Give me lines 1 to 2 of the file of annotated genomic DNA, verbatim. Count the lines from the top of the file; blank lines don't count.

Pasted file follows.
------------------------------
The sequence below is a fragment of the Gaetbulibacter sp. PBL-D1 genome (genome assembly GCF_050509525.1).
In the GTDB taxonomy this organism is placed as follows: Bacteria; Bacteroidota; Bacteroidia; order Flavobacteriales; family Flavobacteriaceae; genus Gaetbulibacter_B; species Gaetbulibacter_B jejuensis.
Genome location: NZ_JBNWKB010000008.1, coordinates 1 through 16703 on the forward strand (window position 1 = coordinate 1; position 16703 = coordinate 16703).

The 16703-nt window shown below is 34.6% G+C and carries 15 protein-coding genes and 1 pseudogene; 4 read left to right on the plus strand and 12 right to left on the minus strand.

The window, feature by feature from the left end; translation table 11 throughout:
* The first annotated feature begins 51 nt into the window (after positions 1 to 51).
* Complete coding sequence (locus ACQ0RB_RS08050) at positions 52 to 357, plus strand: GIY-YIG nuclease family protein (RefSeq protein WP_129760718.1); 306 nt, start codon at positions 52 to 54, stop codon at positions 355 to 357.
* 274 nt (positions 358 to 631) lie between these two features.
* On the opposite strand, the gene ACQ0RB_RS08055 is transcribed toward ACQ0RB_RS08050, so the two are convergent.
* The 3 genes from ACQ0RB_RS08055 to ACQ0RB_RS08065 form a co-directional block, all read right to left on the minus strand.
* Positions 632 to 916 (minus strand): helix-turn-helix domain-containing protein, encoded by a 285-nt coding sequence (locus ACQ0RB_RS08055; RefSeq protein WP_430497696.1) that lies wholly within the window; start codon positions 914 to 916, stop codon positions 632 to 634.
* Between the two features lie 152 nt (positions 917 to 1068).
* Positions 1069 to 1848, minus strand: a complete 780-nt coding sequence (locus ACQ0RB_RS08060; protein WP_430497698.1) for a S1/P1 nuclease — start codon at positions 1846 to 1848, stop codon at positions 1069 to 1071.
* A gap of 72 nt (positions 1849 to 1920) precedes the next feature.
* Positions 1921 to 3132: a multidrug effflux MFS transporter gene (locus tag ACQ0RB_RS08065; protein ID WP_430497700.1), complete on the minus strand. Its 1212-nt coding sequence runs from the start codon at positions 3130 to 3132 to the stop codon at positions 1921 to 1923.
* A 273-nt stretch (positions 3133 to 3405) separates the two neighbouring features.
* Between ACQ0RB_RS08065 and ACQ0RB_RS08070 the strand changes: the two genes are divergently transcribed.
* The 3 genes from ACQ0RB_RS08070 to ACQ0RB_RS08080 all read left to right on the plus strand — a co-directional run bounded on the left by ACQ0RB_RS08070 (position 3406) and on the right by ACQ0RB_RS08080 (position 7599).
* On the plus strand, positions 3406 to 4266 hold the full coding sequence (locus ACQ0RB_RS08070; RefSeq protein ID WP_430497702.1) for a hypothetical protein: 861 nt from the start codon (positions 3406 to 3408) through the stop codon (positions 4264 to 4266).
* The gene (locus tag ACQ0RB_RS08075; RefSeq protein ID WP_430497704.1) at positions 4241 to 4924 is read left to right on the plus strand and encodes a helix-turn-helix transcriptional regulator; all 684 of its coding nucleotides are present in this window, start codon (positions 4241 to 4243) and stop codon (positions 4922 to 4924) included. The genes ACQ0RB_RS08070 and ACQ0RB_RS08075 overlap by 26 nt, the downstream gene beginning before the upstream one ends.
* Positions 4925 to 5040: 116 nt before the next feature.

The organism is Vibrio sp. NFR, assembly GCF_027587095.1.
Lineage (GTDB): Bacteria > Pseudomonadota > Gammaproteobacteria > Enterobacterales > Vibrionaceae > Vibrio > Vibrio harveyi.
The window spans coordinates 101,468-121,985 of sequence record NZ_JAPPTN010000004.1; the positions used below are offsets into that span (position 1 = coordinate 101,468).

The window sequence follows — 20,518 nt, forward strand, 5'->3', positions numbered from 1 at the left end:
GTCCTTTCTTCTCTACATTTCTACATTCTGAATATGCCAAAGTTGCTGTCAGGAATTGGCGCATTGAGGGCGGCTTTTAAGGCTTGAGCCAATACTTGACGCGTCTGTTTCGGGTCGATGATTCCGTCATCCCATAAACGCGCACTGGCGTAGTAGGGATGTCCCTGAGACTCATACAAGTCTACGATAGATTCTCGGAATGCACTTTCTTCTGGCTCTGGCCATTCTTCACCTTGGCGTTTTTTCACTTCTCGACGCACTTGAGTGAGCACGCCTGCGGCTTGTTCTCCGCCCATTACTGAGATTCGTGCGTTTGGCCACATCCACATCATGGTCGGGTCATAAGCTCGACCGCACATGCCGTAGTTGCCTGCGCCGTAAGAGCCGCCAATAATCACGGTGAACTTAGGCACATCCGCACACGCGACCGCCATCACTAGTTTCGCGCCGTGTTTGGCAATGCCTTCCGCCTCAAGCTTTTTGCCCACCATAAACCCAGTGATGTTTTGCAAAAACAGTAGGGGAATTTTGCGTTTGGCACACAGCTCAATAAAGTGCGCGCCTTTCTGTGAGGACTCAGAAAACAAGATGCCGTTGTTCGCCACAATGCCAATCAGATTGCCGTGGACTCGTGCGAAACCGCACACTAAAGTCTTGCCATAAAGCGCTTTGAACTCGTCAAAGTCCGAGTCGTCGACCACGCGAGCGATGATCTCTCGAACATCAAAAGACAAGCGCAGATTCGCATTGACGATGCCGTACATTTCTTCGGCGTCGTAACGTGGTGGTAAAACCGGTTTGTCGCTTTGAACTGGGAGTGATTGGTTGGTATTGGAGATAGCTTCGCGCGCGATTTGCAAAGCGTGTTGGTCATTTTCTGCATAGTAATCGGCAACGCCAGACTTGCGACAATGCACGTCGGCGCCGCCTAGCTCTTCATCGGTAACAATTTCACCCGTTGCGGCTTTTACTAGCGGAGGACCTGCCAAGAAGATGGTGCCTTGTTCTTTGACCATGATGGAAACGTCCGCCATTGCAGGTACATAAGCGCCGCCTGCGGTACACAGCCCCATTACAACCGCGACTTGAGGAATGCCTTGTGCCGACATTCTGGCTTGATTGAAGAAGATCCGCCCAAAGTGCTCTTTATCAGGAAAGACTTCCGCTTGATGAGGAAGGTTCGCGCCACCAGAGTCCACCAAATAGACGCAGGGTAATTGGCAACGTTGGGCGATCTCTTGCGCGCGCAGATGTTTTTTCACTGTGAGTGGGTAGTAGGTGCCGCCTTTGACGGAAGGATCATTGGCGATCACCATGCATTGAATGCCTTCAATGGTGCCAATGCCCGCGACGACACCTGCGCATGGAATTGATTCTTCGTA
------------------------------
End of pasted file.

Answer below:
The sequence below is a fragment of the Gaetbulibacter sp. PBL-D1 genome (genome assembly GCF_050509525.1).
In the GTDB taxonomy this organism is placed as follows: Bacteria; Bacteroidota; Bacteroidia; order Flavobacteriales; family Flavobacteriaceae; genus Gaetbulibacter_B; species Gaetbulibacter_B jejuensis.